Review: ★★★★ Allelujah! The Bridge Theatre

Review: ★★★★ Allelujah! The Bridge Theatre

An amalgamation of pathos and bathos has defined the work of Alan Bennett for over 50 years. With six years passing since his last play, his latest stage offering, Allelujah! contains all the familiar tropes – northern vernacular, doleful lamentations and darkly comedic undertones – that have become synonymous with one of England’s most underrated political artists.

Directed by Nicholas Hytner (in what will be his 10th collaboration with Bennett), the play is set on the failing geriatric ward of Yorkshire hospital, The Bethlehem. Threatened with closure, a local camera crew are invited into the establishment to document its fight for survival. Holding up a mirror to the privatisation of the NHS, Bennett continues the debate over the management of state health. In particular, the lack of care for the elderly. Bob Crowley’s bare set is a direct reflection of the lack of national health funding. Starched linen sheets bring attention to the issue of bed shortages and whitewashed walls slide clinically in and out to create the sterile hospital environment of each pristine ward block.

George Fenton has arranged a plethora of classic medleys to accompany Arlene Phillip’s lively choreographed sequences. Amiable yet haunting, each musical number acts as a reminder of the continued vitality and vibrancy found in the elderly, whilst masking the harsh reality on the trappings and decay of old age.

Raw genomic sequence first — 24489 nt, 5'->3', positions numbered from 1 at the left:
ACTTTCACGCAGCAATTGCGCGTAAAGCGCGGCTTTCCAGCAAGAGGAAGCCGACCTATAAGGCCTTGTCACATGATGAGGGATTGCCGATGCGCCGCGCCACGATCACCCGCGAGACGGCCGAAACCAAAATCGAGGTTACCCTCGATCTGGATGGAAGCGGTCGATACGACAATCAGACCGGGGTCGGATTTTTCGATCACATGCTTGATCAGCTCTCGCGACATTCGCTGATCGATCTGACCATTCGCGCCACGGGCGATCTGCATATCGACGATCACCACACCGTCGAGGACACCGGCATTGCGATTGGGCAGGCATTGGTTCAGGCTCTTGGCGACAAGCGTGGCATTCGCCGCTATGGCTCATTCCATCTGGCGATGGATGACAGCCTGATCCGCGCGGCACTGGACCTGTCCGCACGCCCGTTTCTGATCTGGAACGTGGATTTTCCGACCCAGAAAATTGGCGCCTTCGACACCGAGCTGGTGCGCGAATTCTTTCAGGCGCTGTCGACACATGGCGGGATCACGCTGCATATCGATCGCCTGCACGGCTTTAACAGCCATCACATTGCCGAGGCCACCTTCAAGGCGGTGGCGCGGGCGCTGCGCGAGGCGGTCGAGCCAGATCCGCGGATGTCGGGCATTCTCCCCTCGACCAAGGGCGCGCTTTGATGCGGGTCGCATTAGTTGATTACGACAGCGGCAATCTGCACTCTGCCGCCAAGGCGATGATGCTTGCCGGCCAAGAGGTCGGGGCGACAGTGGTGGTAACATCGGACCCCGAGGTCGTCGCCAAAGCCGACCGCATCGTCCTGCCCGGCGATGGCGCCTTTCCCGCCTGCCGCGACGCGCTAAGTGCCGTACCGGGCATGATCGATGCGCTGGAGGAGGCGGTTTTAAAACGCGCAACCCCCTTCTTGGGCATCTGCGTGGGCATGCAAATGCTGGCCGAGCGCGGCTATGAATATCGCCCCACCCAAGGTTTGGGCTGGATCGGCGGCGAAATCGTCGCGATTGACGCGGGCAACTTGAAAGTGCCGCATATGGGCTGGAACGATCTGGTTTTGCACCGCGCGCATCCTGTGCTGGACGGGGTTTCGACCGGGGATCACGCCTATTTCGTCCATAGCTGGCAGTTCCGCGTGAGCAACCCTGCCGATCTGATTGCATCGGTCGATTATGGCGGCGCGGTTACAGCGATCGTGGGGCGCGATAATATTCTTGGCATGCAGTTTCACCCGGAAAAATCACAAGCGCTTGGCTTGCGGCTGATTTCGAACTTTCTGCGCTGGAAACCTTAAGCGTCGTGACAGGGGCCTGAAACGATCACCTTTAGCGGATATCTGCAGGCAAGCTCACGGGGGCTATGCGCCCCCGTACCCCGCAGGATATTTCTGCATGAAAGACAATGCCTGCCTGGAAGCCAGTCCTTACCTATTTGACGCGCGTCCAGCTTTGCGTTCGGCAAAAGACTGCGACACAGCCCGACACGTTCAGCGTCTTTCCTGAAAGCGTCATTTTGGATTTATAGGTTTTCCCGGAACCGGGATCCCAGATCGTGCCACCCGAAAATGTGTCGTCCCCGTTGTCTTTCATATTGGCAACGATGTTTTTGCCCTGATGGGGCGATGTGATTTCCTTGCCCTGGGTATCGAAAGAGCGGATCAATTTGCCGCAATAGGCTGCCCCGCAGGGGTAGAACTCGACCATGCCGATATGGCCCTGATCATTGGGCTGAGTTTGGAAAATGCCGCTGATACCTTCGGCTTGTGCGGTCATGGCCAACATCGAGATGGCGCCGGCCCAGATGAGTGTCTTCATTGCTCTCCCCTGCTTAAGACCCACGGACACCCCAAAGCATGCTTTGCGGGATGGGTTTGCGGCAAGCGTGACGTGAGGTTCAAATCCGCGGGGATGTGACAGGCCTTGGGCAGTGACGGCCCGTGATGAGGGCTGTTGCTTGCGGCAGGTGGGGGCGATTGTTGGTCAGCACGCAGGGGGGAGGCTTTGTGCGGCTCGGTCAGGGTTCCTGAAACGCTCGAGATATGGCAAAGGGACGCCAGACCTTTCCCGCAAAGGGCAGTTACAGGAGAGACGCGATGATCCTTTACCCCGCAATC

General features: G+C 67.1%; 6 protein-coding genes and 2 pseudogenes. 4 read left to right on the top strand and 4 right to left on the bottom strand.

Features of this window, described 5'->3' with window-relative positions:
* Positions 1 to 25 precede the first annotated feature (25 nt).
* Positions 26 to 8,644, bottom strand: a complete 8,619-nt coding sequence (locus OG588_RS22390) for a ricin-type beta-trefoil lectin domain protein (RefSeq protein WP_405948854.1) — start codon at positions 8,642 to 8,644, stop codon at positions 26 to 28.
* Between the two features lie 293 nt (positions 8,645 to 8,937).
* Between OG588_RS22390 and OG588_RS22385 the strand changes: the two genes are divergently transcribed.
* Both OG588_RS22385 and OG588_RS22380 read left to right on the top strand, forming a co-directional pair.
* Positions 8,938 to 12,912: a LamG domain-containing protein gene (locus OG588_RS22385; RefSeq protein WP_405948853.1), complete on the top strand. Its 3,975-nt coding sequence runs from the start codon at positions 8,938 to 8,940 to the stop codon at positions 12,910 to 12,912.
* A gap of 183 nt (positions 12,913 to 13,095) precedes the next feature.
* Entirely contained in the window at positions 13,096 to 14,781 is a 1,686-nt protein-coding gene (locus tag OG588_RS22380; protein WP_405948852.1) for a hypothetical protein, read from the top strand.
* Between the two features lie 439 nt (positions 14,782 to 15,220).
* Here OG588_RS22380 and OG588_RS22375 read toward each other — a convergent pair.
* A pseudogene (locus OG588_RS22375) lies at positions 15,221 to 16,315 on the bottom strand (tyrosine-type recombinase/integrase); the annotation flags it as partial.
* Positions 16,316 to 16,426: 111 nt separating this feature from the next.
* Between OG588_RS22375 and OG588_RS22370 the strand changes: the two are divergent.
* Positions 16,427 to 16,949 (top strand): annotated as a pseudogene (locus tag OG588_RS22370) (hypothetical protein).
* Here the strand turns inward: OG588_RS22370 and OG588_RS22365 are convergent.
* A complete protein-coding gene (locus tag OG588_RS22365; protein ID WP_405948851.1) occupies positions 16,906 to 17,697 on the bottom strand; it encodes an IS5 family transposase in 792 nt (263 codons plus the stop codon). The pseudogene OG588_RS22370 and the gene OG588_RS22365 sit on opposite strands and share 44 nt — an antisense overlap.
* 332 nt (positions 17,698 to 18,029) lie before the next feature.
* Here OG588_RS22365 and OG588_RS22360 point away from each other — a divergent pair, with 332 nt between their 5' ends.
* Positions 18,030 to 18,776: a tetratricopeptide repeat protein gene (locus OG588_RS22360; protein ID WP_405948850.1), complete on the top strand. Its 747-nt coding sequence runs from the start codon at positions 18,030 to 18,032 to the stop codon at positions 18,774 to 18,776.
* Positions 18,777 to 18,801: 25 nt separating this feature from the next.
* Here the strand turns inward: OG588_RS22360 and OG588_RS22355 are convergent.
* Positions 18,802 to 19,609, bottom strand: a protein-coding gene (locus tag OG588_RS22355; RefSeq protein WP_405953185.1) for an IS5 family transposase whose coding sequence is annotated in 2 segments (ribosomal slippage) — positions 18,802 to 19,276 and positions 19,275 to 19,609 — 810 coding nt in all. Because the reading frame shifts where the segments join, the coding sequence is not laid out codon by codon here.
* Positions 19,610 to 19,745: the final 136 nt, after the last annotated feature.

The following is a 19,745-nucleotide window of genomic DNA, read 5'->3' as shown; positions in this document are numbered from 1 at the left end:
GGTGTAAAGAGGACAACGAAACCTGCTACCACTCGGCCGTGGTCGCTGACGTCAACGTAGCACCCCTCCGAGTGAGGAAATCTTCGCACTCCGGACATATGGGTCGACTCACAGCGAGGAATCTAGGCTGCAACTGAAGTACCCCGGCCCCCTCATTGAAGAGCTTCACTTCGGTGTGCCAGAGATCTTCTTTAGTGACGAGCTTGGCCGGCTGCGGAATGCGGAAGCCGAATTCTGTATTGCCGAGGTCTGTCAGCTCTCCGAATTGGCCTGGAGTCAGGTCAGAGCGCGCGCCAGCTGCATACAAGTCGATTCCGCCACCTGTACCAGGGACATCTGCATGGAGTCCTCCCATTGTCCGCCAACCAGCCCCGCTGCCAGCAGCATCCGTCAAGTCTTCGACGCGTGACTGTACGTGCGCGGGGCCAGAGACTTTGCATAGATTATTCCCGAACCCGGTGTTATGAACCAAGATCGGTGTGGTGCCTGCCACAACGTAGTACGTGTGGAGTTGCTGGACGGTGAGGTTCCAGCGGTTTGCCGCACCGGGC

Cuts to health care budgets, combined with a growing elderly population has led to an exponential increase in the number of reported cases of abuse, and Allelujah teeters on the precipice of glorifying such scandals. The patient’s voices become secondary – the assortment of theatrical devices a distraction to further exploration of their stories. Furthermore, the inclusion of immigration and the withdrawal from the EU, whilst potent topics, stretch the plot too far. Nevertheless, with such a strong ensemble, Allelujah! is a delight to watch. Don’t be fooled by its slow, whimsical nature, underneath lurks a sharply political analysis of humanity and the state of elderly care.

Chloe Hoey 

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